Modern RVs use PEX pipe or PEX tubing. It is cheaper and easier to install than metal tubing. PEX tubing comes in all colors, but red tubes are normally used for hot water, and blue ones for cold water. Manufacturers, looking to cut costs, usually use a white tube for both hot and cold water.
How do RVs get water lines?
RV water lines can sometimes be difficult to locate. But typically, by removing a panel or an accessible flooring section, one can successfully gain access to most of the fresh water plumbing system. The clue to a removable panel is to look for screws instead of staples holding them in place.
Is RV plumbing the same as house plumbing?
RV plumbing is not much different from a traditional home plumbing. Your RV plumbing allows you to shower, wash your dishes, and perform basic household clean up. Apart from the connectors, other elements in your RV plumbing, including the sinks, is the same as what we use in our homes.
Can I glue PEX pipe?
No. PEX pipe does not require glue or cement, and can simply be joined with push-to-connect fittings, metal insert fittings, or plastic insert fittings for a watertight seal.
Are RV black water tanks vented?
The vent stack on your black tank is essentially a straight run of 1 1/2″ PVC that is attached to a hole on the top of the black tank and extends through the roof on the RV. There is, as you know, a removable cap on the top.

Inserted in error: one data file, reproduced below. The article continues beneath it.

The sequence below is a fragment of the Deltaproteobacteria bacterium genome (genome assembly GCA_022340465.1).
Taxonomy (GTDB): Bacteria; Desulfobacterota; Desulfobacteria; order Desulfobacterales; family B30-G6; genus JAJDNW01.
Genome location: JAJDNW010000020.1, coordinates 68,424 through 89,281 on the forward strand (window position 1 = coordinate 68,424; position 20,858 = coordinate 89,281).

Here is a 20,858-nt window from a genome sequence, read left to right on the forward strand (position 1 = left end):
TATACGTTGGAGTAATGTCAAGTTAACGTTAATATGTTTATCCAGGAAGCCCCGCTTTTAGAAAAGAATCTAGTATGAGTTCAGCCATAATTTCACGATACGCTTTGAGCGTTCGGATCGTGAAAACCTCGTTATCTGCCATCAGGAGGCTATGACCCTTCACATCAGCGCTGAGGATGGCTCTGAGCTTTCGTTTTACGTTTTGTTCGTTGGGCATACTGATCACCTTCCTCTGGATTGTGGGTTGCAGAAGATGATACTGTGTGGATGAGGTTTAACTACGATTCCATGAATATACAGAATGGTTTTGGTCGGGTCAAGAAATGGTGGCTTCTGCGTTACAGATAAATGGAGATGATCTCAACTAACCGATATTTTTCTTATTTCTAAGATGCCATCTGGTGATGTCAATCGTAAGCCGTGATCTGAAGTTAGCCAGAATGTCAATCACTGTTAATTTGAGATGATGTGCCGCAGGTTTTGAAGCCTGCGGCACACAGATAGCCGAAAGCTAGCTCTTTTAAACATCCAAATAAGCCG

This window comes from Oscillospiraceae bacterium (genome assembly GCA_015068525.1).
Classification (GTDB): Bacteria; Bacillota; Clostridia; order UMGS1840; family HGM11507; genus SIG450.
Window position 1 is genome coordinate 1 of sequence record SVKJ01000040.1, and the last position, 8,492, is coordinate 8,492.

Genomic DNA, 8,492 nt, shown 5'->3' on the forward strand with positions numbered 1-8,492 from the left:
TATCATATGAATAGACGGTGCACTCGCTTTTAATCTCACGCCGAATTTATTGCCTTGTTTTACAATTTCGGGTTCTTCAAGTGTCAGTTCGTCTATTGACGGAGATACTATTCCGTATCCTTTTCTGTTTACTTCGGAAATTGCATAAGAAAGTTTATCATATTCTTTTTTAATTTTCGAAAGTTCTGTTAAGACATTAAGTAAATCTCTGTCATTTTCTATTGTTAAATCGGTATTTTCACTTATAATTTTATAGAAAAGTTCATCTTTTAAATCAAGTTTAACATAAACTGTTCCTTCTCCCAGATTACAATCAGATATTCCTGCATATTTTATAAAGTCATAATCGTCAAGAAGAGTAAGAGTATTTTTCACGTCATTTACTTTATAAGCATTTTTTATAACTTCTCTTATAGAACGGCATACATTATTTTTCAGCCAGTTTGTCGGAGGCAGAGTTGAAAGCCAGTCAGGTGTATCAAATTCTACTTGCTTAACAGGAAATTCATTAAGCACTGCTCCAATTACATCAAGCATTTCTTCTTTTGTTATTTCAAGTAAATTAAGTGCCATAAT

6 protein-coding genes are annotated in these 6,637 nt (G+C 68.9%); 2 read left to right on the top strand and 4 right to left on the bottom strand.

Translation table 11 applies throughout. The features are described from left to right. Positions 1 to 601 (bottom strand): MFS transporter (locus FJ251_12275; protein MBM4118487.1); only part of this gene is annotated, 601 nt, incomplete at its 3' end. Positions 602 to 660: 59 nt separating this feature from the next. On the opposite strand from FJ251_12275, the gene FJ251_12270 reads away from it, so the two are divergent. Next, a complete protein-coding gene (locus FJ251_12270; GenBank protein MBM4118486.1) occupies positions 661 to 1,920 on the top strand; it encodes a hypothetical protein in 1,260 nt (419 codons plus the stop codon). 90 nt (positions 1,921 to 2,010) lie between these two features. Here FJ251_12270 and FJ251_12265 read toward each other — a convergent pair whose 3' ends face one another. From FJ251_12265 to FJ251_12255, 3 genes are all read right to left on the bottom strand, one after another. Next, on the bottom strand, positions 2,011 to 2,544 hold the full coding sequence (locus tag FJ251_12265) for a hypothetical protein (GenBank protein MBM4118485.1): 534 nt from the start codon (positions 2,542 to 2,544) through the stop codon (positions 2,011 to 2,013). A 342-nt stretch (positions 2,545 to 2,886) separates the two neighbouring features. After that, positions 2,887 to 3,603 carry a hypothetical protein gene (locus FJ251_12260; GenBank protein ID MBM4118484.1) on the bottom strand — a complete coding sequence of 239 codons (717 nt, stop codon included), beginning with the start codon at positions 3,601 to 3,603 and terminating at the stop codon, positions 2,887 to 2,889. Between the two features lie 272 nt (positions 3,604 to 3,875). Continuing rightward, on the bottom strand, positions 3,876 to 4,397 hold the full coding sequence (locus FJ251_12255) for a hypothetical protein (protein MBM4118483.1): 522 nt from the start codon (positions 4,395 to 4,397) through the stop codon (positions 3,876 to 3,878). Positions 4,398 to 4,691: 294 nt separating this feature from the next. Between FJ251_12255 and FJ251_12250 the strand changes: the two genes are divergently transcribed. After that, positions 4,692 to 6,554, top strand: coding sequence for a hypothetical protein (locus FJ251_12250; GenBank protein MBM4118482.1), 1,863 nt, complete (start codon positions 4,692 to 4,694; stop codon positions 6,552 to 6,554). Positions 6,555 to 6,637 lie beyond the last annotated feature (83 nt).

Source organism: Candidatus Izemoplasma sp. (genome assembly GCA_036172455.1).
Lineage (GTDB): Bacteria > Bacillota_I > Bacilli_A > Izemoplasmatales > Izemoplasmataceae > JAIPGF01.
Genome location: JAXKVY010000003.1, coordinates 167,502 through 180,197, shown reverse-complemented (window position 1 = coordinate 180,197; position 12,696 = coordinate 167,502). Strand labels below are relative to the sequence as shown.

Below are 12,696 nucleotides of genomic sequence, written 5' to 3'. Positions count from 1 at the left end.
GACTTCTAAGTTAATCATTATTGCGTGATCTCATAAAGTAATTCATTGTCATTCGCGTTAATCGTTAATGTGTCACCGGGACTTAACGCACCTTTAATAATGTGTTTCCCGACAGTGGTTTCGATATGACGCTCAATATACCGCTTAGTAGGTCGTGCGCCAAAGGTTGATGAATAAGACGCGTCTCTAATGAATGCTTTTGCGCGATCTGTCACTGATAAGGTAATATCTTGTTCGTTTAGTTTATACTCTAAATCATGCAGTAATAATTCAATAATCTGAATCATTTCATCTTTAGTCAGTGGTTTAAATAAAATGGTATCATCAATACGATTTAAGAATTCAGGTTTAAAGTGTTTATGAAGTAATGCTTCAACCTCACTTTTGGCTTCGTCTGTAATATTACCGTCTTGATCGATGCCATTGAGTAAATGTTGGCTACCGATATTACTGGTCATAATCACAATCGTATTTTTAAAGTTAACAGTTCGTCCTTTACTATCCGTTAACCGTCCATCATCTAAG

How do you get air out of RV lines?
Most of the time you can simply purge the lines by opening the farthest faucet until a solid stream comes out and work your way back. If the spitting is just happening with hot water, then you have air bubbles in the water heater and should relieve the pressure valve and purge the water again.
Will a regular faucet work in an RV?
Can you put a regular sink in an RV? Yes, you can! So long as the sink you’re looking at fits the dimensions of the sink you want to replace in your RV, any sink will work with your RV’s plumbing system.
Where are the water lines in a camper?
The low points are generally located under your RV. The manufacturer’s user manual may have instructions on where these are located. These are generally located under your RV in the lowest point in your water system, with separate lines for hot and cold. Open the lines and let the water drain out.